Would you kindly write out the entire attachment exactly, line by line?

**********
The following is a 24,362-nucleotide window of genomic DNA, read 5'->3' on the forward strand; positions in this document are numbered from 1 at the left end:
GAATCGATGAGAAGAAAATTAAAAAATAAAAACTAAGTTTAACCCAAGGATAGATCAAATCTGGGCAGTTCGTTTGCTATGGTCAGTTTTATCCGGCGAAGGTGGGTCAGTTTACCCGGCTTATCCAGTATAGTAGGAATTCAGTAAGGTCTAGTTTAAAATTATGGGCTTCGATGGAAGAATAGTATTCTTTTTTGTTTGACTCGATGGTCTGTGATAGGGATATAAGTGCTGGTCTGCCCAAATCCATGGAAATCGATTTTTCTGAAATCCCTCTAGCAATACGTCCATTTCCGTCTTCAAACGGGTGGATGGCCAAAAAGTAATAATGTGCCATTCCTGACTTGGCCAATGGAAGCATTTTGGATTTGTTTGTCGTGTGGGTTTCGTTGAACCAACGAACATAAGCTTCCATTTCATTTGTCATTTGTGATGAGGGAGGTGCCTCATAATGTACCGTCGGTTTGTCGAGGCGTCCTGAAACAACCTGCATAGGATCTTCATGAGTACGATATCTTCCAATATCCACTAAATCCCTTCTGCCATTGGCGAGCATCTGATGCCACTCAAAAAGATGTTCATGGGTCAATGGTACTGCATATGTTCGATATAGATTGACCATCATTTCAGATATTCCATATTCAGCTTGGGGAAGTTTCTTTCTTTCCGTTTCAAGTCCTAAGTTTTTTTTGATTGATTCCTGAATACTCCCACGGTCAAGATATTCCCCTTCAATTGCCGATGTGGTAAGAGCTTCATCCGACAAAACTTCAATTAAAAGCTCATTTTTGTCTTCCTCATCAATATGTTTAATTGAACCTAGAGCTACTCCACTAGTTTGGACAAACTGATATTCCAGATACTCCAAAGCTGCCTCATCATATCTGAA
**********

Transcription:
The following is a 24,362-nucleotide window of genomic DNA, read 5'->3' on the forward strand; positions in this document are numbered from 1 at the left end:
GAATCGATGAGAAGAAAATTAAAAAATAAAAACTAAGTTTAACCCAAGGATAGATCAAATCTGGGCAGTTCGTTTGCTATGGTCAGTTTTATCCGGCGAAGGTGGGTCAGTTTACCCGGCTTATCCAGTATAGTAGGAATTCAGTAAGGTCTAGTTTAAAATTATGGGCTTCGATGGAAGAATAGTATTCTTTTTTGTTTGACTCGATGGTCTGTGATAGGGATATAAGTGCTGGTCTGCCCAAATCCATGGAAATCGATTTTTCTGAAATCCCTCTAGCAATACGTCCATTTCCGTCTTCAAACGGGTGGATGGCCAAAAAGTAATAATGTGCCATTCCTGACTTGGCCAATGGAAGCATTTTGGATTTGTTTGTCGTGTGGGTTTCGTTGAACCAACGAACATAAGCTTCCATTTCATTTGTCATTTGTGATGAGGGAGGTGCCTCATAATGTACCGTCGGTTTGTCGAGGCGTCCTGAAACAACCTGCATAGGATCTTCATGAGTACGATATCTTCCAATATCCACTAAATCCCTTCTGCCATTGGCGAGCATCTGATGCCACTCAAAAAGATGTTCATGGGTCAATGGTACTGCATATGTTCGATATAGATTGACCATCATTTCAGATATTCCATATTCAGCTTGGGGAAGTTTCTTTCTTTCCGTTTCAAGTCCTAAGTTTTTTTTGATTGATTCCTGAATACTCCCACGGTCAAGATATTCCCCTTCAATTGCCGATGTGGTAAGAGCTTCATCCGACAAAACTTCAATTAAAAGCTCATTTTTGTCTTCCTCATCAATATGTTTAATTGAACCTAGAGCTACTCCACTAGTTTGGACAAACTGATATTCCAGATACTCCAAAGCTGCCTCATCATATCTGAA